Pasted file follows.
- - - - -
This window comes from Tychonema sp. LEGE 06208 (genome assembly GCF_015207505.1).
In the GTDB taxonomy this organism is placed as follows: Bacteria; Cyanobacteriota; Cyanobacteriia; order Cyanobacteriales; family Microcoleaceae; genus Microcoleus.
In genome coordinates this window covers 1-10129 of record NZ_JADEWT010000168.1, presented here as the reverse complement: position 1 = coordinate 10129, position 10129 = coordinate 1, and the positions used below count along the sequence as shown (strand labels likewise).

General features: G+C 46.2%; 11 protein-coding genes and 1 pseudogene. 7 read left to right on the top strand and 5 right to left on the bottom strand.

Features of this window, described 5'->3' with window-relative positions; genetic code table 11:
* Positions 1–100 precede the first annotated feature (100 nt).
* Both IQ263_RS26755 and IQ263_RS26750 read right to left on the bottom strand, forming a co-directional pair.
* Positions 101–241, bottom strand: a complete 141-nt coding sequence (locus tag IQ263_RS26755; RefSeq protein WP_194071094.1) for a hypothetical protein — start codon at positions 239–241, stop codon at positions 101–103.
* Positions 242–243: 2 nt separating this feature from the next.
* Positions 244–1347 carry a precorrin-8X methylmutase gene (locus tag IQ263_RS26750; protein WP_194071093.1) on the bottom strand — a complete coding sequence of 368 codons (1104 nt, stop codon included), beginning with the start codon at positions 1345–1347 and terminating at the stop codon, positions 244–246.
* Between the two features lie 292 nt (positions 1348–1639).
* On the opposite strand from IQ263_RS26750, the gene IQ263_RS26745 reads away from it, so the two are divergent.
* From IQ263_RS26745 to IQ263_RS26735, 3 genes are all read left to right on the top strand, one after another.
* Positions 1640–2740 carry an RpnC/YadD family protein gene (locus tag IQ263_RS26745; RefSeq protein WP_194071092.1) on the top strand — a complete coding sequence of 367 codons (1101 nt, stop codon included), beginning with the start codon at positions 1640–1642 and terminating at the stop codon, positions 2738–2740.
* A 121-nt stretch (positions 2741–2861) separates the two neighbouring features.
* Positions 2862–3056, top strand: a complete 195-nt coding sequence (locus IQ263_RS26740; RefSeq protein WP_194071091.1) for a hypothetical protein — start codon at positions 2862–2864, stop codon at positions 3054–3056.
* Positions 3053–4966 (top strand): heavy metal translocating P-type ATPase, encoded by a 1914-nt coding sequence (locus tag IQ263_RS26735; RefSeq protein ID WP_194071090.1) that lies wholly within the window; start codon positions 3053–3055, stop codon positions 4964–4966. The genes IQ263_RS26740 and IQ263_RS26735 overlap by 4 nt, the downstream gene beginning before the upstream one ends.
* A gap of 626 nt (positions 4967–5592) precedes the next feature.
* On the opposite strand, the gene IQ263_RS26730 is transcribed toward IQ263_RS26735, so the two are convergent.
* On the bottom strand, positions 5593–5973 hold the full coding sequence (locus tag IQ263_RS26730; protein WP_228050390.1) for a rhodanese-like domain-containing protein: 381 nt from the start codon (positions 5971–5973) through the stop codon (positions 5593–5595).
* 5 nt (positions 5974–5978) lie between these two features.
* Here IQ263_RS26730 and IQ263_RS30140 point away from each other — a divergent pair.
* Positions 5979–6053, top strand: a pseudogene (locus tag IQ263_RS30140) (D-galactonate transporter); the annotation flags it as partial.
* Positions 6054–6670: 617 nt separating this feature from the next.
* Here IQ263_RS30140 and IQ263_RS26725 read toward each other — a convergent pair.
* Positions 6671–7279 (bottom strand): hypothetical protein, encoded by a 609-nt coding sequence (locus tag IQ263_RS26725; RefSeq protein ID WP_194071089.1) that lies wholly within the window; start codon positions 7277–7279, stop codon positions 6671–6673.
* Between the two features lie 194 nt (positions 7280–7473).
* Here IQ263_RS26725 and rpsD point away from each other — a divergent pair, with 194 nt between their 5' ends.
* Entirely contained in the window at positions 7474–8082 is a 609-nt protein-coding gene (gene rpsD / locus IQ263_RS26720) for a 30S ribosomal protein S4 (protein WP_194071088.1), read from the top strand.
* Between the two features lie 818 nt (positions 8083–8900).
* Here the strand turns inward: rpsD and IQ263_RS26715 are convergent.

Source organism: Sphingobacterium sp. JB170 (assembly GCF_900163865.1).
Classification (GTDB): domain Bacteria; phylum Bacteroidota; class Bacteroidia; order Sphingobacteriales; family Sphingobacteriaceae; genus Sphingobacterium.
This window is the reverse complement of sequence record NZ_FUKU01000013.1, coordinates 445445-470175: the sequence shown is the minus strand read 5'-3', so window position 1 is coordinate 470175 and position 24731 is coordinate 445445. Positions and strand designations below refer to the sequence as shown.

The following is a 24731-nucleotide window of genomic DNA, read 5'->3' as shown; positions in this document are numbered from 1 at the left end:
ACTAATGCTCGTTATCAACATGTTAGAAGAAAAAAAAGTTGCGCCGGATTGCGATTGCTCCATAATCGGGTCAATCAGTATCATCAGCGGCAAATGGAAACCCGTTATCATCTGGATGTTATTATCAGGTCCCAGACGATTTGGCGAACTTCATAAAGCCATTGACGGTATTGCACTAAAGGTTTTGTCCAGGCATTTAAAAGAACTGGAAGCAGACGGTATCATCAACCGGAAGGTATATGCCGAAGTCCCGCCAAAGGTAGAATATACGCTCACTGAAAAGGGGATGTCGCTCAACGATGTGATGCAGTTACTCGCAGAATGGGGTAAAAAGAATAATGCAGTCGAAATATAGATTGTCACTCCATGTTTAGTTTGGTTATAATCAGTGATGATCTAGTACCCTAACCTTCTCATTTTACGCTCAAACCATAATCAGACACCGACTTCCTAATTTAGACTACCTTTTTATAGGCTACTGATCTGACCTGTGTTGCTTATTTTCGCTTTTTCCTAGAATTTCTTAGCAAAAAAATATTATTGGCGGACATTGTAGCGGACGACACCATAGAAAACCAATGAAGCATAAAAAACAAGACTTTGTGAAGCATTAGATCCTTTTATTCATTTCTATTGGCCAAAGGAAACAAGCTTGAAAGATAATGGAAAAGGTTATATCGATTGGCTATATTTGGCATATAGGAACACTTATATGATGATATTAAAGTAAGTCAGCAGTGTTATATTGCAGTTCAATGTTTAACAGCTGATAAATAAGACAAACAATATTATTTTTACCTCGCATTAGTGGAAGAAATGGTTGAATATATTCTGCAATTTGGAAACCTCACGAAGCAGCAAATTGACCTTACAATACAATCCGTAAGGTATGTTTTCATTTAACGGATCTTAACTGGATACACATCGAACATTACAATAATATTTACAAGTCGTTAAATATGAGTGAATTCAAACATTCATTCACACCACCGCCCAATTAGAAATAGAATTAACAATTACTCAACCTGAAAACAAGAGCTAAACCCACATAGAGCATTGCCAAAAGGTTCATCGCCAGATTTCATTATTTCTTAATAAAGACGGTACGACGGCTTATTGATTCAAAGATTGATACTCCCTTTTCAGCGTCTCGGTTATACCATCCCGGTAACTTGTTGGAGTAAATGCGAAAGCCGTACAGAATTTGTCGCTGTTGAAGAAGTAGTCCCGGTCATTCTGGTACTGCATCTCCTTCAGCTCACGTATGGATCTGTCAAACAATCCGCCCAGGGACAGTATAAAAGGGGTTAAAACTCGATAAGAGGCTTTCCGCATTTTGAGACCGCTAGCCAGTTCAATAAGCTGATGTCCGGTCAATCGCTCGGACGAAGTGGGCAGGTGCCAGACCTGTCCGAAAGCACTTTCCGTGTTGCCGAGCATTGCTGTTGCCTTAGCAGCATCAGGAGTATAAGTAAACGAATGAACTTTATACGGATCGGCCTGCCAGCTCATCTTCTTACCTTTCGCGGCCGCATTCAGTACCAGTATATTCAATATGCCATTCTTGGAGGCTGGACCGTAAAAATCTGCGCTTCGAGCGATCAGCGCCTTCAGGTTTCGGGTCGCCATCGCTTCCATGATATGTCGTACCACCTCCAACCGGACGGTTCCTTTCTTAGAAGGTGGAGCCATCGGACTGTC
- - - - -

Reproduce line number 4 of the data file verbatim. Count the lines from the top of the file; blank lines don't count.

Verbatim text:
General features: G+C 46.2%; 11 protein-coding genes and 1 pseudogene. 7 read left to right on the top strand and 5 right to left on the bottom strand.